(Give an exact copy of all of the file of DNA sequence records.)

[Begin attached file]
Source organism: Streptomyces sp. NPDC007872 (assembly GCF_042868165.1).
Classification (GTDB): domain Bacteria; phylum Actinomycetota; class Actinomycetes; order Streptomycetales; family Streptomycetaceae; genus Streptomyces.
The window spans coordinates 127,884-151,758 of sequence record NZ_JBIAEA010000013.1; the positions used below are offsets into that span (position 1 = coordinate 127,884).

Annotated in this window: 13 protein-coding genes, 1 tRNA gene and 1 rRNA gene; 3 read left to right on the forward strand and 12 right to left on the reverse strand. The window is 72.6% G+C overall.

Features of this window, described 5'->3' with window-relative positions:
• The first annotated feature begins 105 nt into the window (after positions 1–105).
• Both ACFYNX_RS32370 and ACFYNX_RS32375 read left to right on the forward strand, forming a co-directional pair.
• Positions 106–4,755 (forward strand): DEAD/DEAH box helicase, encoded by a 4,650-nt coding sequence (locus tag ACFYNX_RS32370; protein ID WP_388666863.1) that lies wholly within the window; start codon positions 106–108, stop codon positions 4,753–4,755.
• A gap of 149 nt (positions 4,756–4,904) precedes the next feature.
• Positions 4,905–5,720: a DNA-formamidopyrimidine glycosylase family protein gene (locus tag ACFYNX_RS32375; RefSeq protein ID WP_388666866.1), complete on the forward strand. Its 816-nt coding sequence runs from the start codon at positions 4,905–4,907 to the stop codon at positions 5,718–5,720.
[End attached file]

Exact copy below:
Source organism: Streptomyces sp. NPDC007872 (assembly GCF_042868165.1).
Classification (GTDB): domain Bacteria; phylum Actinomycetota; class Actinomycetes; order Streptomycetales; family Streptomycetaceae; genus Streptomyces.
The window spans coordinates 127,884-151,758 of sequence record NZ_JBIAEA010000013.1; the positions used below are offsets into that span (position 1 = coordinate 127,884).

Annotated in this window: 13 protein-coding genes, 1 tRNA gene and 1 rRNA gene; 3 read left to right on the forward strand and 12 right to left on the reverse strand. The window is 72.6% G+C overall.

Features of this window, described 5'->3' with window-relative positions:
• The first annotated feature begins 105 nt into the window (after positions 1–105).
• Both ACFYNX_RS32370 and ACFYNX_RS32375 read left to right on the forward strand, forming a co-directional pair.
• Positions 106–4,755 (forward strand): DEAD/DEAH box helicase, encoded by a 4,650-nt coding sequence (locus tag ACFYNX_RS32370; protein ID WP_388666863.1) that lies wholly within the window; start codon positions 106–108, stop codon positions 4,753–4,755.
• A gap of 149 nt (positions 4,756–4,904) precedes the next feature.
• Positions 4,905–5,720: a DNA-formamidopyrimidine glycosylase family protein gene (locus tag ACFYNX_RS32375; RefSeq protein ID WP_388666866.1), complete on the forward strand. Its 816-nt coding sequence runs from the start codon at positions 4,905–4,907 to the stop codon at positions 5,718–5,720.